Health Care Insurance


The U.S. health insurance model frequently costs more and provides less care than systems in other Western nations. RAND's health insurance research began in 1971 with the 15-year Health Insurance Experiment, the only community-based experimental study of how cost-sharing arrangements affect people’s use of health services, their quality of care, and their health status. Subsequent research has continued to inform the U.S. policy debate.

  • Colorful pills on blue background, photo by Julia Sudnitskaya/Fotolia


    Policy Options for Covering High-Cost Cures

    May 3, 2016

    Strategic behavior by health insurers could unravel the market for cures for chronic diseases. The cost of these cures is front-loaded, but the benefits build up over time. Thus, insurers might try to delay treatment or avoid patients who need it, in the hope that they change insurers.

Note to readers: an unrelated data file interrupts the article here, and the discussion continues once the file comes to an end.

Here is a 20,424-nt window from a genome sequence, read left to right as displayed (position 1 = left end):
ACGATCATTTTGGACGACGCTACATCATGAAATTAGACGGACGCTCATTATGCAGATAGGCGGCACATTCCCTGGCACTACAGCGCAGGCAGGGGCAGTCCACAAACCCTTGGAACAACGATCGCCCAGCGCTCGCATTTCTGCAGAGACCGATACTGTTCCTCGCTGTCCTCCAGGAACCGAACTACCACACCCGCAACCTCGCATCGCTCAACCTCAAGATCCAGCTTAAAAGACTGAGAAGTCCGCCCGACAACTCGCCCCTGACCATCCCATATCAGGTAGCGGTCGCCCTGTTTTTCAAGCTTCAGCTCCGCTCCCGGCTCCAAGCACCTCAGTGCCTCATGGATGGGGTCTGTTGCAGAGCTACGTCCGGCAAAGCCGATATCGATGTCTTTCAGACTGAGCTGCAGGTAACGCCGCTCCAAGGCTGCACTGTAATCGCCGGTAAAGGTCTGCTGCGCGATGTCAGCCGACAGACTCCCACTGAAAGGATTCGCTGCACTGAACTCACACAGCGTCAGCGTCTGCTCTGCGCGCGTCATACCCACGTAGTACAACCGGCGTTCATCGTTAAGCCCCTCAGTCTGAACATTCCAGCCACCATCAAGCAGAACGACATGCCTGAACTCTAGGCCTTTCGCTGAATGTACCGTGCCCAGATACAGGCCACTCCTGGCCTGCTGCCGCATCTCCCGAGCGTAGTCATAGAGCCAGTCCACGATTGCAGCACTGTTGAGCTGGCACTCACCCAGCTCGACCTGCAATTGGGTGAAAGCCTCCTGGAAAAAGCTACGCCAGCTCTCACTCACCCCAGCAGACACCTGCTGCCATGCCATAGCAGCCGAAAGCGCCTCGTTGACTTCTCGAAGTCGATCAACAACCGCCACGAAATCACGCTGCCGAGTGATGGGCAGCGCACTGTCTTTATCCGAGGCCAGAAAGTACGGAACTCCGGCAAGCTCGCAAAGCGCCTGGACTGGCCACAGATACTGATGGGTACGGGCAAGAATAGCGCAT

• Pharmacist discussing prescription with customer, photo by SelectStock/Getty Images

    Journal Article

    Prescription Drug Use Rises, Out-of-Pocket Spending Drops Among Those Newly Insured Under the ACA

    Aug 17, 2016

    A study of nearly 7 million prescription drug users' experiences provides strong evidence that the Affordable Care Act has increased treatment rates while reducing out-of-pocket spending, particularly for those with certain chronic health conditions.

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